Why is it that not many consider disability as a human rights issue?

5 Answers

  • 8 years ago
    Favorite Answer

    Anybody can become 'disabled' at any time rather quickly. It's much harder to voluntarily become a different ethnicity, sex. And you have to wait to become a certain age.

    Even with advanced degrees, we are not considered 'experts' in a field by our own relatives. Our intellectual capacities and skills themselves are questioned.

    People able to easily chose among various transit modes don't realize that blindness, epilepsy...etc ultimately determines where somebody will live, or even if they can access the grocery store, a potential/actual job site, and their doctor in these communities. Comprehensive public transit networks are a functional necessity for many people with disabilities. Otherwise you are stuck inside your dwelling.

    Elected officials in Congress weren't telling everybody scared of 'health care reform' that they already get comprehensive government health care--courtesy of taxpayer subsidy. They were instead egging people into a frenzy against 'preexisting' conditions obtaining health care insurance coverage. It's politically expedient to pick on us getting affordable health care than to finally realize how expensive attempting to pay out of pocket for medicines and doctor visits. Or emergency treatments for untreated seizures...etc actually is.

  • Ann
    Lv 7
    8 years ago

    Until the Americans with Disabilities Act came along, people with disabilities essentially had no rights. If they couldn't maneuver a wheelchair to get to a destination, that was just too bad. They had no protection in the workplace from ridicule nor discrimination. There were no accessible restrooms, doorways, sidewalks, or educational aids to help them. With the advent of the ADA, some of those issues have been physically dealt with; however, the public's mentality has not been enlightened to the point of accepting the disabled as equal human beings. There is still hostility, ridicule and resentment present, and when a disabled person stands up for himself/herself or a parent fights for the educational rights of a disabled child, society still tends to turn up its nose. If people put as much effort into recognizing that a disabled person is a valuable human being as they do fighting about illegal immigration, racial issues, or gay rights, then the disabled would stand a better chance of being treated in a way they deserve.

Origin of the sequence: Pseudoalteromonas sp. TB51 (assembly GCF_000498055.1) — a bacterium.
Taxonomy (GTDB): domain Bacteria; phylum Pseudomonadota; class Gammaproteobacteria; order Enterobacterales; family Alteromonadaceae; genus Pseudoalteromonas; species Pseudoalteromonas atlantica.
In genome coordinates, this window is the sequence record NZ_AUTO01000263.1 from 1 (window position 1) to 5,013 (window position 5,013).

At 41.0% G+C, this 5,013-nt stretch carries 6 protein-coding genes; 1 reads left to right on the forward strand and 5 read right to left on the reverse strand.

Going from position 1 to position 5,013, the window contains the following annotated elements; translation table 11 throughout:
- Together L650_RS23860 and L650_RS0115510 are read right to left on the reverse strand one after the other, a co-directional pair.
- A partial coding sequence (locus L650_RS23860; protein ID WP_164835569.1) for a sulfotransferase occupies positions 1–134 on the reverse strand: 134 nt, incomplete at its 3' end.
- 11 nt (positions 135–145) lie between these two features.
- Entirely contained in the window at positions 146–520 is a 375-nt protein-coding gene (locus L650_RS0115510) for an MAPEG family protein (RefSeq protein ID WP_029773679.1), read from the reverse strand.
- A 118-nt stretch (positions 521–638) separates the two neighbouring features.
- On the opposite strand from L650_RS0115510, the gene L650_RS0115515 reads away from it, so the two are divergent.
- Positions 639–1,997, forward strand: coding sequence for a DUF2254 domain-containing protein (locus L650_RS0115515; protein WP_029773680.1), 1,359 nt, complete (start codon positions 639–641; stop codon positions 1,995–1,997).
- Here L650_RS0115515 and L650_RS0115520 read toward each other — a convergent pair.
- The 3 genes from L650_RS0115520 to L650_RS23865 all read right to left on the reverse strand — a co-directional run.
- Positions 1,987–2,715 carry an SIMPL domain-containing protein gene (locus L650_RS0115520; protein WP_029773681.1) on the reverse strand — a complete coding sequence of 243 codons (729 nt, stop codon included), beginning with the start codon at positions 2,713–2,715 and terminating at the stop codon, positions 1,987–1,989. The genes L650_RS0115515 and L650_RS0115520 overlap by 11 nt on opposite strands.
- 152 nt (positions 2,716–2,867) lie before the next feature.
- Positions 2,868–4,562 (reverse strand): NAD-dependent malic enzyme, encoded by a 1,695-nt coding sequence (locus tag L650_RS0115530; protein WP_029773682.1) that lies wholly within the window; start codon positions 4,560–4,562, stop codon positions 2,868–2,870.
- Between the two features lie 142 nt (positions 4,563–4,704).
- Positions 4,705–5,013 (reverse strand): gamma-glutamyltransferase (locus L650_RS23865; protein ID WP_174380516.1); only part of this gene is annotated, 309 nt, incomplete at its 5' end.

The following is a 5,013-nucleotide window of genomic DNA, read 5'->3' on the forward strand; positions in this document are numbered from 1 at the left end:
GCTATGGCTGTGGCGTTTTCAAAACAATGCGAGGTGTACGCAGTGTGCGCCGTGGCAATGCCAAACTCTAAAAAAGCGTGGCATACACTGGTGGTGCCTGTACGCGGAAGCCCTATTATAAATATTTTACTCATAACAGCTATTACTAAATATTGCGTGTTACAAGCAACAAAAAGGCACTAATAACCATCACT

• Anonymous
    8 years ago

    It has alot to do with were you live, what's you disability and who is willing to help you. Myself, I live in a small town in Ar. and have no family left anymore so it's real hard for me to get out at all. I have to use a wheelchair all the time now and lost the ability to drive because of my back, 2x 7" rods in my lower back, 4 mounth's ago. The thing is you can't let it keep you down and if you do! Then you have lost the war.:-{ Every day is a new day filled all kinds fantastic things to see and do even if it''s little stuff. Smile and laugh than look around you see what YOU can change things for the better and do you best to make that change!

    Yes I' in the prosses of big change myself :-} Live long and prosper my friend!

  • For the same reasons people didn't consider it to be the case for Blacks or women or now immigrants.You can't "other" people who you consider your equals. If we think of ourselves as all equal than so much of what goes on without a second thought woud have to be rethought. ..oh what a horror that happened, but they were disabled after all, and that somehow makes it understandable even if not OK....We have more stringent rules about the care of animals than we do some of our most vulnerable citizens.

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  • 8 years ago

    I'm not sure I understand the question.

    Are you saying that everyone has the right to be disabled or that disabled people should have equal rights?

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